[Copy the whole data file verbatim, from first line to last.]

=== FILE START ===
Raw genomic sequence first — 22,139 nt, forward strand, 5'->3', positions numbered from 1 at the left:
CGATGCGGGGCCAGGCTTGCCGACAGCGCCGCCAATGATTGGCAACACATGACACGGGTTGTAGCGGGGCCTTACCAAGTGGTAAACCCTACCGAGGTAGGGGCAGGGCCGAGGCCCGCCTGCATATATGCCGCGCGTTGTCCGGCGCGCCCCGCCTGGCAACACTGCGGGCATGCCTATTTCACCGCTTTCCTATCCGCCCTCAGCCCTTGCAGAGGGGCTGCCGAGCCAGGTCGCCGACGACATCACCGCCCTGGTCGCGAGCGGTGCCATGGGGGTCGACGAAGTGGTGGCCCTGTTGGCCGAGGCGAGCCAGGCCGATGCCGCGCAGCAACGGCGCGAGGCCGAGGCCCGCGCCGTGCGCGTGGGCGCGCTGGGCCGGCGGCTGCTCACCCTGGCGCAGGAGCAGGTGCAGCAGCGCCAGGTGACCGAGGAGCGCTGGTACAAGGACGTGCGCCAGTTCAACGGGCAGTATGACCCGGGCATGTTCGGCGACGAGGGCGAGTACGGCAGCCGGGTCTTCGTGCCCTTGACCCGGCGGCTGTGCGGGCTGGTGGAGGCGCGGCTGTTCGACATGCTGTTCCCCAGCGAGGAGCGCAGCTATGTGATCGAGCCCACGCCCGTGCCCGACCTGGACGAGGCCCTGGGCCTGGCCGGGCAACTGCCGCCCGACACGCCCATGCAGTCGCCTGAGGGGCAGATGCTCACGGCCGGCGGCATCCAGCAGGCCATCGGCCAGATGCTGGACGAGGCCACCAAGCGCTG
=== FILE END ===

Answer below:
Raw genomic sequence first — 22,139 nt, forward strand, 5'->3', positions numbered from 1 at the left:
CGATGCGGGGCCAGGCTTGCCGACAGCGCCGCCAATGATTGGCAACACATGACACGGGTTGTAGCGGGGCCTTACCAAGTGGTAAACCCTACCGAGGTAGGGGCAGGGCCGAGGCCCGCCTGCATATATGCCGCGCGTTGTCCGGCGCGCCCCGCCTGGCAACACTGCGGGCATGCCTATTTCACCGCTTTCCTATCCGCCCTCAGCCCTTGCAGAGGGGCTGCCGAGCCAGGTCGCCGACGACATCACCGCCCTGGTCGCGAGCGGTGCCATGGGGGTCGACGAAGTGGTGGCCCTGTTGGCCGAGGCGAGCCAGGCCGATGCCGCGCAGCAACGGCGCGAGGCCGAGGCCCGCGCCGTGCGCGTGGGCGCGCTGGGCCGGCGGCTGCTCACCCTGGCGCAGGAGCAGGTGCAGCAGCGCCAGGTGACCGAGGAGCGCTGGTACAAGGACGTGCGCCAGTTCAACGGGCAGTATGACCCGGGCATGTTCGGCGACGAGGGCGAGTACGGCAGCCGGGTCTTCGTGCCCTTGACCCGGCGGCTGTGCGGGCTGGTGGAGGCGCGGCTGTTCGACATGCTGTTCCCCAGCGAGGAGCGCAGCTATGTGATCGAGCCCACGCCCGTGCCCGACCTGGACGAGGCCCTGGGCCTGGCCGGGCAACTGCCGCCCGACACGCCCATGCAGTCGCCTGAGGGGCAGATGCTCACGGCCGGCGGCATCCAGCAGGCCATCGGCCAGATGCTGGACGAGGCCACCAAGCGCTG